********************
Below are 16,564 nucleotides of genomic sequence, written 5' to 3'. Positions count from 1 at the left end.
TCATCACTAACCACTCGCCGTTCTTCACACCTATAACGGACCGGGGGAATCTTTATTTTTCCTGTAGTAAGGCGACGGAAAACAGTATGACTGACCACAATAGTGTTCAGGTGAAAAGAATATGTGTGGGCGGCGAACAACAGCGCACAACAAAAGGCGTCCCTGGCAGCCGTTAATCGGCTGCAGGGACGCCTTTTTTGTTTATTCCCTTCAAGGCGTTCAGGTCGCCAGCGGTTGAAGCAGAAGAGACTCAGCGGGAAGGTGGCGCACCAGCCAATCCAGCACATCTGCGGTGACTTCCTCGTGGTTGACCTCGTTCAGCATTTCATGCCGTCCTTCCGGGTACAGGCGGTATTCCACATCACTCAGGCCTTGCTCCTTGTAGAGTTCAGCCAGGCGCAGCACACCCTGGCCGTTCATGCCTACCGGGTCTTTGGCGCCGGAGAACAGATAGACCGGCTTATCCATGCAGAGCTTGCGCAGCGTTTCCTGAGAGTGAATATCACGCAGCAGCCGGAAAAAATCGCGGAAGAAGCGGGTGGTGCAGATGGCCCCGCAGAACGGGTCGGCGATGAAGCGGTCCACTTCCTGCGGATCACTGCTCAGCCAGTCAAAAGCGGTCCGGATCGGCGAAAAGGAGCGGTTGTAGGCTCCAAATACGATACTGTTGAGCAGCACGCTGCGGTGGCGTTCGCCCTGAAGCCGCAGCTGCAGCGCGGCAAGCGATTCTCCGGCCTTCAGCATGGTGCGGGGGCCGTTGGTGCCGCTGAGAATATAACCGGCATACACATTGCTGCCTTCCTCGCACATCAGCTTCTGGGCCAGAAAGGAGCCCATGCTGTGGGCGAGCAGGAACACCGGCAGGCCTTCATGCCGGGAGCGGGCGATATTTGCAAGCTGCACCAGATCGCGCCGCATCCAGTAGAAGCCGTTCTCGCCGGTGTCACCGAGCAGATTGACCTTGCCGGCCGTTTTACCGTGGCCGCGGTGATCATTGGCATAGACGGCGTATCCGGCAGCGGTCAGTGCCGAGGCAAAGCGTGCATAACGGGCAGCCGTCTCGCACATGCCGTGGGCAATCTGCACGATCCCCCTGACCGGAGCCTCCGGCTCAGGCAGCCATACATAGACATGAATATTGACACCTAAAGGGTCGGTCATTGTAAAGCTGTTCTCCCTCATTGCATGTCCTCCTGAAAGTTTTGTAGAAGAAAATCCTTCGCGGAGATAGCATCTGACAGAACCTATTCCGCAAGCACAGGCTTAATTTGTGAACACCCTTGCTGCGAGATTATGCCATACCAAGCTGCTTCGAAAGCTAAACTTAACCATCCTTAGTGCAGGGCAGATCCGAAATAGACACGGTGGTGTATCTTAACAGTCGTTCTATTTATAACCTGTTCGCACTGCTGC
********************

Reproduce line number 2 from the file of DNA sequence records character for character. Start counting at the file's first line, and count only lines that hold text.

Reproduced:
TCATCACTAACCACTCGCCGTTCTTCACACCTATAACGGACCGGGGGAATCTTTATTTTTCCTGTAGTAAGGCGACGGAAAACAGTATGACTGACCACAATAGTGTTCAGGTGAAAAGAATATGTGTGGGCGGCGAACAACAGCGCACAACAAAAGGCGTCCCTGGCAGCCGTTAATCGGCTGCAGGGACGCCTTTTTTGTTTATTCCCTTCAAGGCGTTCAGGTCGCCAGCGGTTGAAGCAGAAGAGACTCAGCGGGAAGGTGGCGCACCAGCCAATCCAGCACATCTGCGGTGACTTCCTCGTGGTTGACCTCGTTCAGCATTTCATGCCGTCCTTCCGGGTACAGGCGGTATTCCACATCACTCAGGCCTTGCTCCTTGTAGAGTTCAGCCAGGCGCAGCACACCCTGGCCGTTCATGCCTACCGGGTCTTTGGCGCCGGAGAACAGATAGACCGGCTTATCCATGCAGAGCTTGCGCAGCGTTTCCTGAGAGTGAATATCACGCAGCAGCCGGAAAAAATCGCGGAAGAAGCGGGTGGTGCAGATGGCCCCGCAGAACGGGTCGGCGATGAAGCGGTCCACTTCCTGCGGATCACTGCTCAGCCAGTCAAAAGCGGTCCGGATCGGCGAAAAGGAGCGGTTGTAGGCTCCAAATACGATACTGTTGAGCAGCACGCTGCGGTGGCGTTCGCCCTGAAGCCGCAGCTGCAGCGCGGCAAGCGATTCTCCGGCCTTCAGCATGGTGCGGGGGCCGTTGGTGCCGCTGAGAATATAACCGGCATACACATTGCTGCCTTCCTCGCACATCAGCTTCTGGGCCAGAAAGGAGCCCATGCTGTGGGCGAGCAGGAACACCGGCAGGCCTTCATGCCGGGAGCGGGCGATATTTGCAAGCTGCACCAGATCGCGCCGCATCCAGTAGAAGCCGTTCTCGCCGGTGTCACCGAGCAGATTGACCTTGCCGGCCGTTTTACCGTGGCCGCGGTGATCATTGGCATAGACGGCGTATCCGGCAGCGGTCAGTGCCGAGGCAAAGCGTGCATAACGGGCAGCCGTCTCGCACATGCCGTGGGCAATCTGCACGATCCCCCTGACCGGAGCCTCCGGCTCAGGCAGCCATACATAGACATGAATATTGACACCTAAAGGGTCGGTCATTGTAAAGCTGTTCTCCCTCATTGCATGTCCTCCTGAAAGTTTTGTAGAAGAAAATCCTTCGCGGAGATAGCATCTGACAGAACCTATTCCGCAAGCACAGGCTTAATTTGTGAACACCCTTGCTGCGAGATTATGCCATACCAAGCTGCTTCGAAAGCTAAACTTAACCATCCTTAGTGCAGGGCAGATCCGAAATAGACACGGTGGTGTATCTTAACAGTCGTTCTATTTATAACCTGTTCGCACTGCTGC